Must-see photos: This cherished piece of Dayton history was part of downtown’s skyline for more than a century

2:20 p.m Tuesday, Nov. 28, 2017 Homepage

The historic Callahan clock was the centerpiece of downtown Dayton for more than a century. 

The clock was the crown on top of the Callahan Building, sometimes referred to as Dayton’s first skyscraper. Located at the northeast corner of Third and Main streets, the original building, with a sharply peaked roofline, was completed in 1892. 

The Callahan Bank Building at Third and Main streets in downtown Dayton as it looked when if was built in 1892. DAYTON METRO LIBRARY LUTZENBERGER PICTURE COLLECTION

The prominent downtown office building was built by William P. Callahan, an Irish immigrant who became a prominent banker and manufacturer in the Gem City. 

As a young man, Dayton poet Paul Laurence Dunbar worked as an elevator operator in the building crafting poetry from observations he made about the riders he took from the ground floor to the clock tower. 

Originally built with Swiss-made wooden works inside, the clock was wound weekly, according to a Callahan descendent who spoke to the Dayton Daily News in 2006. It also served as a beacon for travelers navigating to the center of the city at night. 

DDN archive
The Gem City Savings building, with clock on top, at the corner of Third and Main streets photographed in 1962. DAYTON DAILY NEWS ARCHIVE

A downtown institution, the City Trust and Savings Bank, kept offices in the building. For many years a sign for “City Bank” took up prominent space on the tiled clock tower.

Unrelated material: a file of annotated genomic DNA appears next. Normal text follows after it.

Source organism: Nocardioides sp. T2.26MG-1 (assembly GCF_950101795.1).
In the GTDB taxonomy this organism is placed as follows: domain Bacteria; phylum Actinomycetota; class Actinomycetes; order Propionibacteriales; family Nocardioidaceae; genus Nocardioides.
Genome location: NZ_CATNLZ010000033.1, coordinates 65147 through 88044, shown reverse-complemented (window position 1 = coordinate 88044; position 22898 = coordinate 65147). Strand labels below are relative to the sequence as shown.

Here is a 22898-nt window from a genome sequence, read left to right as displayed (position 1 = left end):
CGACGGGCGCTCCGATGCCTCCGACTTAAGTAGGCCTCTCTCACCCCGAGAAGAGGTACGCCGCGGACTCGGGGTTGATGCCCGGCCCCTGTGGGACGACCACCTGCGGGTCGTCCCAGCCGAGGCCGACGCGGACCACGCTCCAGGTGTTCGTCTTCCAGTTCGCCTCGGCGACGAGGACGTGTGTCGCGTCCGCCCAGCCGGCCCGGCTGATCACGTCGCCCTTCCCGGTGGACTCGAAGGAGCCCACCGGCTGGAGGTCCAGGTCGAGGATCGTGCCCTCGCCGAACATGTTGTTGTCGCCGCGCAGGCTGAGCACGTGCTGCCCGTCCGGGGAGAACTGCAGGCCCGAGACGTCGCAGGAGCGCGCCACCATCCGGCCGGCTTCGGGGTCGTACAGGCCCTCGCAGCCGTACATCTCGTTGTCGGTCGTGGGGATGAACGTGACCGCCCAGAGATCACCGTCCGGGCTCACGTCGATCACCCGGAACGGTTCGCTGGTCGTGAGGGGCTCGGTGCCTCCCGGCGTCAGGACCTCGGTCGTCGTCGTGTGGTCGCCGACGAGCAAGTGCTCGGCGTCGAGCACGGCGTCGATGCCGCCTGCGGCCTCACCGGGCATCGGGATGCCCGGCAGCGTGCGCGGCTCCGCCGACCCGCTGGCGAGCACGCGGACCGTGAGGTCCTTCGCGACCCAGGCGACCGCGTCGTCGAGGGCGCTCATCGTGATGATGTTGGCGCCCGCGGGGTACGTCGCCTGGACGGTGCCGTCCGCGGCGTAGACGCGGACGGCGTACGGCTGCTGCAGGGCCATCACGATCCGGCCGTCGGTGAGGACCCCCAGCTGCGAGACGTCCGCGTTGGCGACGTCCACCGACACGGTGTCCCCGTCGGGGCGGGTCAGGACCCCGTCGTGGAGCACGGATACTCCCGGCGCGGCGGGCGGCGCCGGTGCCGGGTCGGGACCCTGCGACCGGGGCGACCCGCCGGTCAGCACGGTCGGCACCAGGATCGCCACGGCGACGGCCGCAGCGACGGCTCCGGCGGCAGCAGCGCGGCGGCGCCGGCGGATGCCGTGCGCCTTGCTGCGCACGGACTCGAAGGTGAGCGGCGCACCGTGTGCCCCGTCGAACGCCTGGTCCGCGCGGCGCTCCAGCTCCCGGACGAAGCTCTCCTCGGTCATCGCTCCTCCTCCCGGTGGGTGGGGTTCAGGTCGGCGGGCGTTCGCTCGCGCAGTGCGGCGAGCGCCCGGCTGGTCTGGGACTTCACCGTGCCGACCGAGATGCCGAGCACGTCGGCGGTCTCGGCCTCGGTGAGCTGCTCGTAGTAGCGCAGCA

In the 1920s the Gem City Savings Co. took control of the building. The aging clock was refurbished and became known to Daytonians as the Gem City clock. 

Plans were made to raze the Callahan Building in 1978 to make way for a new modern structure designed by famed architect I.M. Pei. 

Reynolds and Reynolds stepped up to preserve the iconic time piece and moved the 35-foot-tall clock with a 15-foot spire to a new perch at the company’s complex on Germantown Street. 

The clock was a prominent sight to commuters traveling Interstate 75 until 2006. Reynolds and Reynolds relocated its headquarters, and the clock made its final move to Carillon Historical Park. 

The Gem City Clock is taken across the Stewart Street bridge in 2006 en route to its new home at Carillon Historical Park. Staff Photo by Chris Stewart

The clock will now become an anchor on the museum’s 65-acre park. 

A $500,000 gift from the Brethren Foundation will be used to construct a tower to “lift the historic Callahan Clock into the air and return this well-known landmark to Dayton’s skyline.”